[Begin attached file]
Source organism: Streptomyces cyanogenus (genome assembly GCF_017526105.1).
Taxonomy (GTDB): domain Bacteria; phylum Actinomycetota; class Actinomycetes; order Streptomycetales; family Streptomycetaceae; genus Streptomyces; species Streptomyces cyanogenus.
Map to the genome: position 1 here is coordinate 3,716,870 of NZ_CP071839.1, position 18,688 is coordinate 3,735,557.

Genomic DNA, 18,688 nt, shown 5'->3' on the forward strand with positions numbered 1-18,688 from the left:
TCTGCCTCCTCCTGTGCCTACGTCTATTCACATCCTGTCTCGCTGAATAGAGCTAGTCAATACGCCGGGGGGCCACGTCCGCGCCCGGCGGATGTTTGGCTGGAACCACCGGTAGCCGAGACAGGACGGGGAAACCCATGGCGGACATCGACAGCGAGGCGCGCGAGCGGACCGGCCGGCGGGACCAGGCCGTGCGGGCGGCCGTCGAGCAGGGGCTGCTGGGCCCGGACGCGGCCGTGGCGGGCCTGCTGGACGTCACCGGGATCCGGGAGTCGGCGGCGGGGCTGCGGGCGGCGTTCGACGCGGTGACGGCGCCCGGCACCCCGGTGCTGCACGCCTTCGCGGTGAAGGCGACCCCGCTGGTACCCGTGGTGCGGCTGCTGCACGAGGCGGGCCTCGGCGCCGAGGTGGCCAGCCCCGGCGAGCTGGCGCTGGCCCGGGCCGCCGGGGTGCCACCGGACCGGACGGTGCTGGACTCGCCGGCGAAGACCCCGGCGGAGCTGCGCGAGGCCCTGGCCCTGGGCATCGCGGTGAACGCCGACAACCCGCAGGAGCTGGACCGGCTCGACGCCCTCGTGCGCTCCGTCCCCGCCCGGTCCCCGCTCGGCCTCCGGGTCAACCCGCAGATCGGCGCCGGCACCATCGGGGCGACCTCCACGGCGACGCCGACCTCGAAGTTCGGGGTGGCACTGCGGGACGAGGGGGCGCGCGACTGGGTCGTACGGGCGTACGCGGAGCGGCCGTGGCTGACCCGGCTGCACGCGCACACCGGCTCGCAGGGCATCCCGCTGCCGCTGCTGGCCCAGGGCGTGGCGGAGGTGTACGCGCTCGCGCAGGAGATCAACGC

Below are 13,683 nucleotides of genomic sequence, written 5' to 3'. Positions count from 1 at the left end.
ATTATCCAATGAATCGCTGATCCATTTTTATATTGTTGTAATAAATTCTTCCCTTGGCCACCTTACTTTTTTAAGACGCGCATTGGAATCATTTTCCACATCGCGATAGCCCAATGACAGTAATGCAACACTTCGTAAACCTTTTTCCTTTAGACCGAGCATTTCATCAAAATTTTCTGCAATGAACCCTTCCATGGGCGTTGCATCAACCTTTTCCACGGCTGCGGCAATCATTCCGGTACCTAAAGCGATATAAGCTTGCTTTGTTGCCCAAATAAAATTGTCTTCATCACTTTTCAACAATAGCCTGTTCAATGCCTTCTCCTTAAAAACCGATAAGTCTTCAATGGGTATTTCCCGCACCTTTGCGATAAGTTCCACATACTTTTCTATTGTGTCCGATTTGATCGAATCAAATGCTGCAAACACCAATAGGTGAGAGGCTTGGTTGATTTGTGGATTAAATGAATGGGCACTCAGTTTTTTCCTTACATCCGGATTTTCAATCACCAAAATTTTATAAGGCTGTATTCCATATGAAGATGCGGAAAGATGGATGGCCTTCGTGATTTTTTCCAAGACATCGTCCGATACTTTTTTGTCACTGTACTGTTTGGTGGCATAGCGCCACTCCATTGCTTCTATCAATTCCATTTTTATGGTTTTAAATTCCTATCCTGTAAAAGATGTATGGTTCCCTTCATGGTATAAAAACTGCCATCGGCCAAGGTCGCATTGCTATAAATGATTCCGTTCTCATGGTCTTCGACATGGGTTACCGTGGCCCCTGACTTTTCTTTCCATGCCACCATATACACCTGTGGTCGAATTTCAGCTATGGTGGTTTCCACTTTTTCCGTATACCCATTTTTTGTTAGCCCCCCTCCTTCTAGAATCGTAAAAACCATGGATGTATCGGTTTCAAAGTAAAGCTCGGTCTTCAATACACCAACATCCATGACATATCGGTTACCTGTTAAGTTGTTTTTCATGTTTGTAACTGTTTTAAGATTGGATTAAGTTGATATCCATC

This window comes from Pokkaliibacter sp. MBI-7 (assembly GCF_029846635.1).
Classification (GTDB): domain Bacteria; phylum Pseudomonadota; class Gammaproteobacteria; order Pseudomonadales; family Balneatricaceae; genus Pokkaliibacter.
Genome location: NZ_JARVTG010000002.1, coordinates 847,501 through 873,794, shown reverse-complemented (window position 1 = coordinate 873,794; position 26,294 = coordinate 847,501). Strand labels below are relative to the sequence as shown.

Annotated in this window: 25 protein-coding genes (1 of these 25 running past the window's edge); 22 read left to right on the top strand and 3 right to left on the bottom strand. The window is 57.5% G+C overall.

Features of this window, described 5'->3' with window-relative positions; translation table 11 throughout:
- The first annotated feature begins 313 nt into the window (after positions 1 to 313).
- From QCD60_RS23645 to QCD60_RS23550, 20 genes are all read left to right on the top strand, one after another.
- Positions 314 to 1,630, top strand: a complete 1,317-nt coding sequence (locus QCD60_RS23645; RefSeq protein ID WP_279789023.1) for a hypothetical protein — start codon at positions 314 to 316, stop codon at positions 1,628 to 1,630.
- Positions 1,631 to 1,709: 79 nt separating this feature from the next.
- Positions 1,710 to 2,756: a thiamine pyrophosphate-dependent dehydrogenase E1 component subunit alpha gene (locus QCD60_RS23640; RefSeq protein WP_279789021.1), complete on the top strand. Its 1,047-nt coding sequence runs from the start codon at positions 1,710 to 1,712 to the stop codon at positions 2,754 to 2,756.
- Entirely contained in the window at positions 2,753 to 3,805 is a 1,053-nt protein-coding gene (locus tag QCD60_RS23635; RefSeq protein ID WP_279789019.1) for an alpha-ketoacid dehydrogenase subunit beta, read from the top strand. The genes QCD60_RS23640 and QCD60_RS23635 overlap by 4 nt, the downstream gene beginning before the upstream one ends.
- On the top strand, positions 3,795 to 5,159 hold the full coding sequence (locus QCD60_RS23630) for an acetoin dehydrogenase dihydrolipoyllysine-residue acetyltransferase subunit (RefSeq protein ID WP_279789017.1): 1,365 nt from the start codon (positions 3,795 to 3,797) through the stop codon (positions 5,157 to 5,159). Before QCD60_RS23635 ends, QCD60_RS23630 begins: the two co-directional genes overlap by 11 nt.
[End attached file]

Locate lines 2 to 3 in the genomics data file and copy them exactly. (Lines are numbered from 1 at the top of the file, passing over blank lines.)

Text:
Taxonomy (GTDB): domain Bacteria; phylum Actinomycetota; class Actinomycetes; order Streptomycetales; family Streptomycetaceae; genus Streptomyces; species Streptomyces cyanogenus.
Map to the genome: position 1 here is coordinate 3,716,870 of NZ_CP071839.1, position 18,688 is coordinate 3,735,557.